After much experimentation, Mattheij rewrote the software (several times in fact) to accomplish a variety of basic tasks. At its core, the system takes images from a webcam and feeds them to a neural network to do the classification. Of course, the neural net needs to be "trained" by showing it lots of images, and telling it what those images represent. Mattheij's breakthrough was allowing the machine to effectively train itself, with guidance: Running pieces through allows the system to take its own photos, make a guess, and build on that guess. As long as Mattheij corrects the incorrect guesses, he ends up with a decent (and self-reinforcing) corpus of training data. As the machine continues running, it can rack up more training, allowing it to recognize a broad variety of pieces on the fly.

Here's another video, focusing on how the pieces move on conveyer belts (running at slow speed so puny humans can follow). You can also see the air jets in action:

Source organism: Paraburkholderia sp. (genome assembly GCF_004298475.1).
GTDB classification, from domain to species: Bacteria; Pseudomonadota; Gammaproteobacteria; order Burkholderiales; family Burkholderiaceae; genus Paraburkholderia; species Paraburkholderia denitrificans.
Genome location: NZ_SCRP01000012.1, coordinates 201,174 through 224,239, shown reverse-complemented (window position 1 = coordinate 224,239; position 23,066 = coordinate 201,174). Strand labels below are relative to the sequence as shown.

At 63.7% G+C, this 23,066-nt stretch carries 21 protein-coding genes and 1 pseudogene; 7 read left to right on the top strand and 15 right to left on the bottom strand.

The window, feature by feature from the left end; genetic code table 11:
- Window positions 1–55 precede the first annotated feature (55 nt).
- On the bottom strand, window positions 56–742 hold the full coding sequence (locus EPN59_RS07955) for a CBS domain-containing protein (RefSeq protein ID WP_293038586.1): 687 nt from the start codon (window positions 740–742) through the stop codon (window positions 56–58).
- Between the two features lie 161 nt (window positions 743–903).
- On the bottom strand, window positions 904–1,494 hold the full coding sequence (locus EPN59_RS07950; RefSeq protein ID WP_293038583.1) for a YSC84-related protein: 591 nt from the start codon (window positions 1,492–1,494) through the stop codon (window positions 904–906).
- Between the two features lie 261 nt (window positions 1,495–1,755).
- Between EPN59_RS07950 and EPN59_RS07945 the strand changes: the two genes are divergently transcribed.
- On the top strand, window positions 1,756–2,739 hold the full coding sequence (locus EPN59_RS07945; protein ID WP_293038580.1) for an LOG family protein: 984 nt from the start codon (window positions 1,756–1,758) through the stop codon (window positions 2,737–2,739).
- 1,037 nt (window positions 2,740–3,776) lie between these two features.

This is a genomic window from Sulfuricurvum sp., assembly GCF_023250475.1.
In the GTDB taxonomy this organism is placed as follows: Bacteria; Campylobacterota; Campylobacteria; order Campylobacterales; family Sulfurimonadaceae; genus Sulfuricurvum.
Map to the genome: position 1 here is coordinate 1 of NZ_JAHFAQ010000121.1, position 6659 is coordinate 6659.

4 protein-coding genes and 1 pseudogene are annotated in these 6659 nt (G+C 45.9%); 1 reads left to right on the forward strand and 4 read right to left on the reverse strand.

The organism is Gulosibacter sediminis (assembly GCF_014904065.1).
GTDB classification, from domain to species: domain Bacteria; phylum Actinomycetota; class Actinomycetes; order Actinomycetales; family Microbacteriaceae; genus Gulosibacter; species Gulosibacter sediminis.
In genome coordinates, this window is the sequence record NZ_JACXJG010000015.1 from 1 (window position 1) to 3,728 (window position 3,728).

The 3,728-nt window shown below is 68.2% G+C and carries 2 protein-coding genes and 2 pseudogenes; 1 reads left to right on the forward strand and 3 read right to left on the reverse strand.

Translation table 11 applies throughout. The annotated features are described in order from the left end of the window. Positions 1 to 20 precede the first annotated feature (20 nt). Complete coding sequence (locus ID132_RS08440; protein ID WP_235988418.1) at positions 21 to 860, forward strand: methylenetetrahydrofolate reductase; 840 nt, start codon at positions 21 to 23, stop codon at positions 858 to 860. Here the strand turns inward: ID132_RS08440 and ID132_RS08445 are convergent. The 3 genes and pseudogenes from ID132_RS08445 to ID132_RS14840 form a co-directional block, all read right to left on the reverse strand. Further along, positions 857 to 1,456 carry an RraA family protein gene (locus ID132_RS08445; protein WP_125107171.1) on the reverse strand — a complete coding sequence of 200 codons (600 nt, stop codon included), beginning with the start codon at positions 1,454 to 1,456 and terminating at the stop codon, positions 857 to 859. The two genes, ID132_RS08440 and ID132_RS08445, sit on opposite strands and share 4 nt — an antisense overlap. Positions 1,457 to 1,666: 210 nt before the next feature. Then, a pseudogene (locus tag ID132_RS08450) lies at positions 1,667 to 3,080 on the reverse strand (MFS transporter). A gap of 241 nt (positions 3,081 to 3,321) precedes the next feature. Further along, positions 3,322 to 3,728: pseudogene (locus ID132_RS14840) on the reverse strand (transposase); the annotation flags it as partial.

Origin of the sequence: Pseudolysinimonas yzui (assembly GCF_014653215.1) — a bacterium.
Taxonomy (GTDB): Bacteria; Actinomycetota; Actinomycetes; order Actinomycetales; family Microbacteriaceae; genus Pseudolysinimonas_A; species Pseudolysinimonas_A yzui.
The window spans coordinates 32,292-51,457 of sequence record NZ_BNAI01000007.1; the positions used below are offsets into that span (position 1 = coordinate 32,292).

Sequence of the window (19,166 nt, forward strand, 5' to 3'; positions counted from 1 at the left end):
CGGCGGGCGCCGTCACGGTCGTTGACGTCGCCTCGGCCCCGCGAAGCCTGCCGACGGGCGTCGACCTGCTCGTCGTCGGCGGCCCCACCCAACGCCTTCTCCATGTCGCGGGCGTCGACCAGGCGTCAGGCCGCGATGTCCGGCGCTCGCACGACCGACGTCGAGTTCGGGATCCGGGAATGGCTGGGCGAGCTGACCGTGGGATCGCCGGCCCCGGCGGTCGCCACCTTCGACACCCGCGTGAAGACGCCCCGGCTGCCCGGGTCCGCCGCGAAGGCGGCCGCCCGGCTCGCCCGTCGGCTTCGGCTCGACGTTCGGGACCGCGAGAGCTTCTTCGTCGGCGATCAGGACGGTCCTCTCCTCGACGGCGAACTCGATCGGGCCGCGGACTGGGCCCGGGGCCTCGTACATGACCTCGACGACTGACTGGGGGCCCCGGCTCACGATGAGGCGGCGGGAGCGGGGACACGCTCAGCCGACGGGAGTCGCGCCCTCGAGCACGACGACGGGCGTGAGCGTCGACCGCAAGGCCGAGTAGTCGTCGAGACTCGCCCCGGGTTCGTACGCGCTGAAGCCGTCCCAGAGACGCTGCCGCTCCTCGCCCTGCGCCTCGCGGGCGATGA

In an email interview, Mattheij told Mental Floss that the system currently sorts LEGO bricks into more than 50 categories. It can also be run in a color-sorting mode to bin the parts across 12 color groups. (Thus at present you'd likely do a two-pass sort on the bricks: once for shape, then a separate pass for color.) He continues to refine the system, with a focus on making its recognition abilities faster. At some point down the line, he plans to make the software portion open source. You're on your own as far as building conveyer belts, bins, and so forth.

Check out Mattheij's writeup in two parts for more information. It starts with an overview of the story, followed up with a deep dive on the software. He's also tweeting about the project (among other things). And if you look around a bit, you'll find bulk LEGO brick auctions online—it's definitely a thing!

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Name the Author Based on the Character
May 23, 2017